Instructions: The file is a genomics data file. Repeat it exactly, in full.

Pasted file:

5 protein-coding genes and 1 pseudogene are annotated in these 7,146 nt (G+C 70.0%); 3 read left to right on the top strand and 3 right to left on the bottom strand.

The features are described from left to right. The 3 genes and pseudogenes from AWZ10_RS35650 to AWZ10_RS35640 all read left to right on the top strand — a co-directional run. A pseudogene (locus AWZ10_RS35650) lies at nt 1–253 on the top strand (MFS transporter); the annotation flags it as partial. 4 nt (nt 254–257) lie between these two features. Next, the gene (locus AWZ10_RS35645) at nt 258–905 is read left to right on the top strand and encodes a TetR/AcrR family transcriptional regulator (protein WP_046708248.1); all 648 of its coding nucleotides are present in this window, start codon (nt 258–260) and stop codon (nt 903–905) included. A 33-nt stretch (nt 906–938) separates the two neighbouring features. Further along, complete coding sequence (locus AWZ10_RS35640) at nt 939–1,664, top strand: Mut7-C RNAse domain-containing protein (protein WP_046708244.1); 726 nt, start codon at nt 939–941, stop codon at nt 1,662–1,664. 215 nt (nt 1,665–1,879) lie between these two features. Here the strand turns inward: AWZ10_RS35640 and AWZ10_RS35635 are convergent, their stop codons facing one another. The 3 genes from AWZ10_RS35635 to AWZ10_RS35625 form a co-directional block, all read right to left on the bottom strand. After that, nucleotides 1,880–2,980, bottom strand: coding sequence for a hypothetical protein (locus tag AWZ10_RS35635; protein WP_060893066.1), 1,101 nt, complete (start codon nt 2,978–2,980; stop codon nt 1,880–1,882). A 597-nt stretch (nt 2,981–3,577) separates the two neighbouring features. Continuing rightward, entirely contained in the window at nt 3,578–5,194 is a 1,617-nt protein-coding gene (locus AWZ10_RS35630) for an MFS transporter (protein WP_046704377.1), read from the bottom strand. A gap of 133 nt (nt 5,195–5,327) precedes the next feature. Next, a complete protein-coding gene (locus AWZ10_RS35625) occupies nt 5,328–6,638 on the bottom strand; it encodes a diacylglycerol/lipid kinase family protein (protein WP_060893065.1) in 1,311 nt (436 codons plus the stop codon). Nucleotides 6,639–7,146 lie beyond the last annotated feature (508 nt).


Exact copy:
5 protein-coding genes and 1 pseudogene are annotated in these 7,146 nt (G+C 70.0%); 3 read left to right on the top strand and 3 right to left on the bottom strand.

The features are described from left to right. The 3 genes and pseudogenes from AWZ10_RS35650 to AWZ10_RS35640 all read left to right on the top strand — a co-directional run. A pseudogene (locus AWZ10_RS35650) lies at nt 1–253 on the top strand (MFS transporter); the annotation flags it as partial. 4 nt (nt 254–257) lie between these two features. Next, the gene (locus AWZ10_RS35645) at nt 258–905 is read left to right on the top strand and encodes a TetR/AcrR family transcriptional regulator (protein WP_046708248.1); all 648 of its coding nucleotides are present in this window, start codon (nt 258–260) and stop codon (nt 903–905) included. A 33-nt stretch (nt 906–938) separates the two neighbouring features. Further along, complete coding sequence (locus AWZ10_RS35640) at nt 939–1,664, top strand: Mut7-C RNAse domain-containing protein (protein WP_046708244.1); 726 nt, start codon at nt 939–941, stop codon at nt 1,662–1,664. 215 nt (nt 1,665–1,879) lie between these two features. Here the strand turns inward: AWZ10_RS35640 and AWZ10_RS35635 are convergent, their stop codons facing one another. The 3 genes from AWZ10_RS35635 to AWZ10_RS35625 form a co-directional block, all read right to left on the bottom strand. After that, nucleotides 1,880–2,980, bottom strand: coding sequence for a hypothetical protein (locus tag AWZ10_RS35635; protein WP_060893066.1), 1,101 nt, complete (start codon nt 2,978–2,980; stop codon nt 1,880–1,882). A 597-nt stretch (nt 2,981–3,577) separates the two neighbouring features. Continuing rightward, entirely contained in the window at nt 3,578–5,194 is a 1,617-nt protein-coding gene (locus AWZ10_RS35630) for an MFS transporter (protein WP_046704377.1), read from the bottom strand. A gap of 133 nt (nt 5,195–5,327) precedes the next feature. Next, a complete protein-coding gene (locus AWZ10_RS35625) occupies nt 5,328–6,638 on the bottom strand; it encodes a diacylglycerol/lipid kinase family protein (protein WP_060893065.1) in 1,311 nt (436 codons plus the stop codon). Nucleotides 6,639–7,146 lie beyond the last annotated feature (508 nt).